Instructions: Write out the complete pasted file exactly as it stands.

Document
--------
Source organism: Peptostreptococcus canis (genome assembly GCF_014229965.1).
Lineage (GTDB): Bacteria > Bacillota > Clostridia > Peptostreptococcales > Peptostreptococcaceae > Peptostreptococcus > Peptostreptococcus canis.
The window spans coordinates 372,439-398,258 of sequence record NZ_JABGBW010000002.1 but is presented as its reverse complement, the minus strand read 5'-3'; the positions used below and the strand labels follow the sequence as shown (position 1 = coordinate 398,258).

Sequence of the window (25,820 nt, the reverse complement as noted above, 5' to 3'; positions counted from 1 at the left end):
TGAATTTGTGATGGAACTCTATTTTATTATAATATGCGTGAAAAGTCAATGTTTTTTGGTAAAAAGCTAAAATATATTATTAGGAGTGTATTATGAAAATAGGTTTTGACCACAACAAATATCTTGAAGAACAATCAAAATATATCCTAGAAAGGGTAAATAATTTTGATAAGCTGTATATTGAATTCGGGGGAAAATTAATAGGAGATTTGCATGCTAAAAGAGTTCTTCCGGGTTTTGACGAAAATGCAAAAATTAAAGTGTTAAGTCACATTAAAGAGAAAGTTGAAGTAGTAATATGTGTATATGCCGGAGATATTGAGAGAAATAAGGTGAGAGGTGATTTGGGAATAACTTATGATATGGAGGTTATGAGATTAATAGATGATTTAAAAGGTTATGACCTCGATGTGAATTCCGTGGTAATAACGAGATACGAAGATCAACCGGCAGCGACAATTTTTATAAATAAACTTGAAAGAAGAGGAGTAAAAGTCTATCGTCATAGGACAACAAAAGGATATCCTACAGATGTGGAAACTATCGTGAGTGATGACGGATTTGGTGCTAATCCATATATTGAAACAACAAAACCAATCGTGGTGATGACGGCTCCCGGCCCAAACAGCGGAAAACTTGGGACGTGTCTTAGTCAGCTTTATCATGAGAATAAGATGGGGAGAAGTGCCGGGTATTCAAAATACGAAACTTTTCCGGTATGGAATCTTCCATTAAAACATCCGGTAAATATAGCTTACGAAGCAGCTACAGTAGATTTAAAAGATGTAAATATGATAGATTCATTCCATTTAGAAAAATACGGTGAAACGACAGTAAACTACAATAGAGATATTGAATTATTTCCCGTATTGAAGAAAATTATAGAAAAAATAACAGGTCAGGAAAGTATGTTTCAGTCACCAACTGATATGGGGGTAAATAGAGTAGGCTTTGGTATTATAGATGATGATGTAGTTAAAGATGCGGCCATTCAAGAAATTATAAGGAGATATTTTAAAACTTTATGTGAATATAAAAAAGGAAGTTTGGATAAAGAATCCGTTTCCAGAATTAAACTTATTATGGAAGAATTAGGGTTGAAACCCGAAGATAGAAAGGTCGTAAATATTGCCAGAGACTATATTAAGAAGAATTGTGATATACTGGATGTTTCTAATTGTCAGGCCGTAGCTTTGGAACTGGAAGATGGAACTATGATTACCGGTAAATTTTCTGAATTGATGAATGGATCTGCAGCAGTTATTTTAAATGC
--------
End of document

Source organism: Peptostreptococcus canis (genome assembly GCF_014229965.1).
Lineage (GTDB): Bacteria > Bacillota > Clostridia > Peptostreptococcales > Peptostreptococcaceae > Peptostreptococcus > Peptostreptococcus canis.
The window spans coordinates 372,439-398,258 of sequence record NZ_JABGBW010000002.1 but is presented as its reverse complement, the minus strand read 5'-3'; the positions used below and the strand labels follow the sequence as shown (position 1 = coordinate 398,258).

Sequence of the window (25,820 nt, the reverse complement as noted above, 5' to 3'; positions counted from 1 at the left end):
TGAATTTGTGATGGAACTCTATTTTATTATAATATGCGTGAAAAGTCAATGTTTTTTGGTAAAAAGCTAAAATATATTATTAGGAGTGTATTATGAAAATAGGTTTTGACCACAACAAATATCTTGAAGAACAATCAAAATATATCCTAGAAAGGGTAAATAATTTTGATAAGCTGTATATTGAATTCGGGGGAAAATTAATAGGAGATTTGCATGCTAAAAGAGTTCTTCCGGGTTTTGACGAAAATGCAAAAATTAAAGTGTTAAGTCACATTAAAGAGAAAGTTGAAGTAGTAATATGTGTATATGCCGGAGATATTGAGAGAAATAAGGTGAGAGGTGATTTGGGAATAACTTATGATATGGAGGTTATGAGATTAATAGATGATTTAAAAGGTTATGACCTCGATGTGAATTCCGTGGTAATAACGAGATACGAAGATCAACCGGCAGCGACAATTTTTATAAATAAACTTGAAAGAAGAGGAGTAAAAGTCTATCGTCATAGGACAACAAAAGGATATCCTACAGATGTGGAAACTATCGTGAGTGATGACGGATTTGGTGCTAATCCATATATTGAAACAACAAAACCAATCGTGGTGATGACGGCTCCCGGCCCAAACAGCGGAAAACTTGGGACGTGTCTTAGTCAGCTTTATCATGAGAATAAGATGGGGAGAAGTGCCGGGTATTCAAAATACGAAACTTTTCCGGTATGGAATCTTCCATTAAAACATCCGGTAAATATAGCTTACGAAGCAGCTACAGTAGATTTAAAAGATGTAAATATGATAGATTCATTCCATTTAGAAAAATACGGTGAAACGACAGTAAACTACAATAGAGATATTGAATTATTTCCCGTATTGAAGAAAATTATAGAAAAAATAACAGGTCAGGAAAGTATGTTTCAGTCACCAACTGATATGGGGGTAAATAGAGTAGGCTTTGGTATTATAGATGATGATGTAGTTAAAGATGCGGCCATTCAAGAAATTATAAGGAGATATTTTAAAACTTTATGTGAATATAAAAAAGGAAGTTTGGATAAAGAATCCGTTTCCAGAATTAAACTTATTATGGAAGAATTAGGGTTGAAACCCGAAGATAGAAAGGTCGTAAATATTGCCAGAGACTATATTAAGAAGAATTGTGATATACTGGATGTTTCTAATTGTCAGGCCGTAGCTTTGGAACTGGAAGATGGAACTATGATTACCGGTAAATTTTCTGAATTGATGAATGGATCTGCAGCAGTTATTTTAAATGC